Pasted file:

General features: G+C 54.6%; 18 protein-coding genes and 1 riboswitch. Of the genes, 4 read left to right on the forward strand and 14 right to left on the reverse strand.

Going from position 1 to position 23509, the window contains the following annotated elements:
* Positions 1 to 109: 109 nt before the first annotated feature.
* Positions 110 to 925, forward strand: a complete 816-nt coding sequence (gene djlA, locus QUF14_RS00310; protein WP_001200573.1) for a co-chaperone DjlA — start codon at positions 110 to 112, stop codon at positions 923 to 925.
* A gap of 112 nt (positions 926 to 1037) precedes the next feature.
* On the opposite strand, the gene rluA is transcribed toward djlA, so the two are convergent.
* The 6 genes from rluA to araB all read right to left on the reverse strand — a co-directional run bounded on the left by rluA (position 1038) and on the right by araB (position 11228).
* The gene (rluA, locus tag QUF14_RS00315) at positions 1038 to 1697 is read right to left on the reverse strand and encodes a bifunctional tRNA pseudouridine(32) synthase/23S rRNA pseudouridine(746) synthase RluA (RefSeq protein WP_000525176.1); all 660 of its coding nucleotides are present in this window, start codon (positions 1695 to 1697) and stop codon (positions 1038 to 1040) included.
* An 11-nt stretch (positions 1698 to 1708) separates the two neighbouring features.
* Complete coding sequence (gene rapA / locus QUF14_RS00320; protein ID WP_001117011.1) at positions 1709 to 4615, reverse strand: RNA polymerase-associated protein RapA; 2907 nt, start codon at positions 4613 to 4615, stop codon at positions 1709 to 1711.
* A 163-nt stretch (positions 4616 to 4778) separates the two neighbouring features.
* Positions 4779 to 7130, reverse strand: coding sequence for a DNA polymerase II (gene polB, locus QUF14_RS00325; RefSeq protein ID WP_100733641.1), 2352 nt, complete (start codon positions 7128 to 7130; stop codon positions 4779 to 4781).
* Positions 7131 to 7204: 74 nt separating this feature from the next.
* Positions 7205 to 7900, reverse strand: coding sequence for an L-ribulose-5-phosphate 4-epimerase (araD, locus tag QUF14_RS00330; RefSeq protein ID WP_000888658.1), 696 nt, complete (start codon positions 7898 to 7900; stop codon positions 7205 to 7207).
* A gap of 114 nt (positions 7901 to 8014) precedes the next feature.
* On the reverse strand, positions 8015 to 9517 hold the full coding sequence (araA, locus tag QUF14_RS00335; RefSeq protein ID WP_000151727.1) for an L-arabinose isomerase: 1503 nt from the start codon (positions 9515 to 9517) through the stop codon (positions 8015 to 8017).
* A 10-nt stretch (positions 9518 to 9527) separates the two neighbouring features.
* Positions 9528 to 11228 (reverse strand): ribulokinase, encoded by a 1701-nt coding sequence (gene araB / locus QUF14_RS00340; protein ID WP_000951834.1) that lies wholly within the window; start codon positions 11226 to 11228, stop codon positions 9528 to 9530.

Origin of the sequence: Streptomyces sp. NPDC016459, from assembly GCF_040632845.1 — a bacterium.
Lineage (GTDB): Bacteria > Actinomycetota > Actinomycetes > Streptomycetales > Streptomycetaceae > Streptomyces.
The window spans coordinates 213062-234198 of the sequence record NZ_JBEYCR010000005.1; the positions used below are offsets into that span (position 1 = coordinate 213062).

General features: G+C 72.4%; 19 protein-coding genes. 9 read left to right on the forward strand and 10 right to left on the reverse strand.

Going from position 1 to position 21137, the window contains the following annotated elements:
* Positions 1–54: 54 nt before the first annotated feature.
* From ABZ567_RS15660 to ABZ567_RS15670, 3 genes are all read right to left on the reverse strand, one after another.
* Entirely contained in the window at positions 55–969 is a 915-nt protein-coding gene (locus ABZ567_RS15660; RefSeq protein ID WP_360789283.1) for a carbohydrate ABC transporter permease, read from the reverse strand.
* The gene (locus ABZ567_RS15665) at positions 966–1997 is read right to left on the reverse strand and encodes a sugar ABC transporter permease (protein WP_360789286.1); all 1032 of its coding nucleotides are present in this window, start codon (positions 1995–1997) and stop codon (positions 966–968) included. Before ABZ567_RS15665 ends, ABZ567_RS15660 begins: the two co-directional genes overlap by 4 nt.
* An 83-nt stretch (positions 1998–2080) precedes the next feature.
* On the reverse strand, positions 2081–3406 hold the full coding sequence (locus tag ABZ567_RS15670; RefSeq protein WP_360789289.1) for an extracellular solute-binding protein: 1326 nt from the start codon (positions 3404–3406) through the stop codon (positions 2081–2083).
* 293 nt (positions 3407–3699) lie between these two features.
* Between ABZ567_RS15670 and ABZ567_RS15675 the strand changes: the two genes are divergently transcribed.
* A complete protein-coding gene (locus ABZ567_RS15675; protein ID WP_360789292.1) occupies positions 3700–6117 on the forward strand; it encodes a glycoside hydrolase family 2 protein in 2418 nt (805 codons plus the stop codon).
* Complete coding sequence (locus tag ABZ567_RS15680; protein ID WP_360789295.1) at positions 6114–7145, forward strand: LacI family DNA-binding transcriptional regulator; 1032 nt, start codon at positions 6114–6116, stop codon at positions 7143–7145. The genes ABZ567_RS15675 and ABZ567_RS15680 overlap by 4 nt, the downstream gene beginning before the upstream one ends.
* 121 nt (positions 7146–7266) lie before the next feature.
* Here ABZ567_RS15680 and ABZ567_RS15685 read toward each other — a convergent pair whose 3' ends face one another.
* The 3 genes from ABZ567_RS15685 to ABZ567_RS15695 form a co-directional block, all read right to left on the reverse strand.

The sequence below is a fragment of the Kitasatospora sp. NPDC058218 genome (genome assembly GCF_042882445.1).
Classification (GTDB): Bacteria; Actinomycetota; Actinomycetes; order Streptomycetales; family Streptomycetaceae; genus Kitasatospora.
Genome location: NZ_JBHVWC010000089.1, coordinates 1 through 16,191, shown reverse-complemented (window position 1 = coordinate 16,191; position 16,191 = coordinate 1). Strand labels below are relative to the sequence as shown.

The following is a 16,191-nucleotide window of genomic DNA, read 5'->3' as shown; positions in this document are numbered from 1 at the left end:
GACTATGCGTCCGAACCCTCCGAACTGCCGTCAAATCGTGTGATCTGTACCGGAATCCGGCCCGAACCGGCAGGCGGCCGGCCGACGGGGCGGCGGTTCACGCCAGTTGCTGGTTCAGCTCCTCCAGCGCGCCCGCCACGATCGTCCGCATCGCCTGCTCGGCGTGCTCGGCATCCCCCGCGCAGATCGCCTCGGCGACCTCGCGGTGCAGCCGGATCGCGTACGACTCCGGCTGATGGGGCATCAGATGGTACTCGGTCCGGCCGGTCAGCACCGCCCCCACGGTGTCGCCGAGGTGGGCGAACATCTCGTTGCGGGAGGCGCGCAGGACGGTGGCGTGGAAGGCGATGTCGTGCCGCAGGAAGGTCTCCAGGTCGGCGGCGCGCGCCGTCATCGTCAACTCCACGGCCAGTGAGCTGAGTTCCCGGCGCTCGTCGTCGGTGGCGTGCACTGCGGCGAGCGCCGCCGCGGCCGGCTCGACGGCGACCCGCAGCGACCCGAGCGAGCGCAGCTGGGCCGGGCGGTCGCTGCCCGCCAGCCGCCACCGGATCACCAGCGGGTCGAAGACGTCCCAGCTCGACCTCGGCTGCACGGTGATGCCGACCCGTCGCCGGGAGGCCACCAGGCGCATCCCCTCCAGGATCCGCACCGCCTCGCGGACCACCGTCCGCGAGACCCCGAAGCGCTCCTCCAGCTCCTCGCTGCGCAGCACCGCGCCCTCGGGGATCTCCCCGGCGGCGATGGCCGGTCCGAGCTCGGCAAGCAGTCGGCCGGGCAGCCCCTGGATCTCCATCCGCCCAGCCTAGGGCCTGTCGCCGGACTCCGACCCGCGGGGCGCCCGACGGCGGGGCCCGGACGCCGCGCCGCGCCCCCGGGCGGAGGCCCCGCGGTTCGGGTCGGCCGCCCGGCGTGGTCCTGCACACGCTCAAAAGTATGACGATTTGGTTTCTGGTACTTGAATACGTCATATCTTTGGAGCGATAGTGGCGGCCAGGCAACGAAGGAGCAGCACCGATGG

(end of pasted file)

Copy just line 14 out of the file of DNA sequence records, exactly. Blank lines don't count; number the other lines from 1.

* Positions 7205 to 7900, reverse strand: coding sequence for an L-ribulose-5-phosphate 4-epimerase (araD, locus tag QUF14_RS00330; RefSeq protein ID WP_000888658.1), 696 nt, complete (start codon positions 7898 to 7900; stop codon positions 7205 to 7207).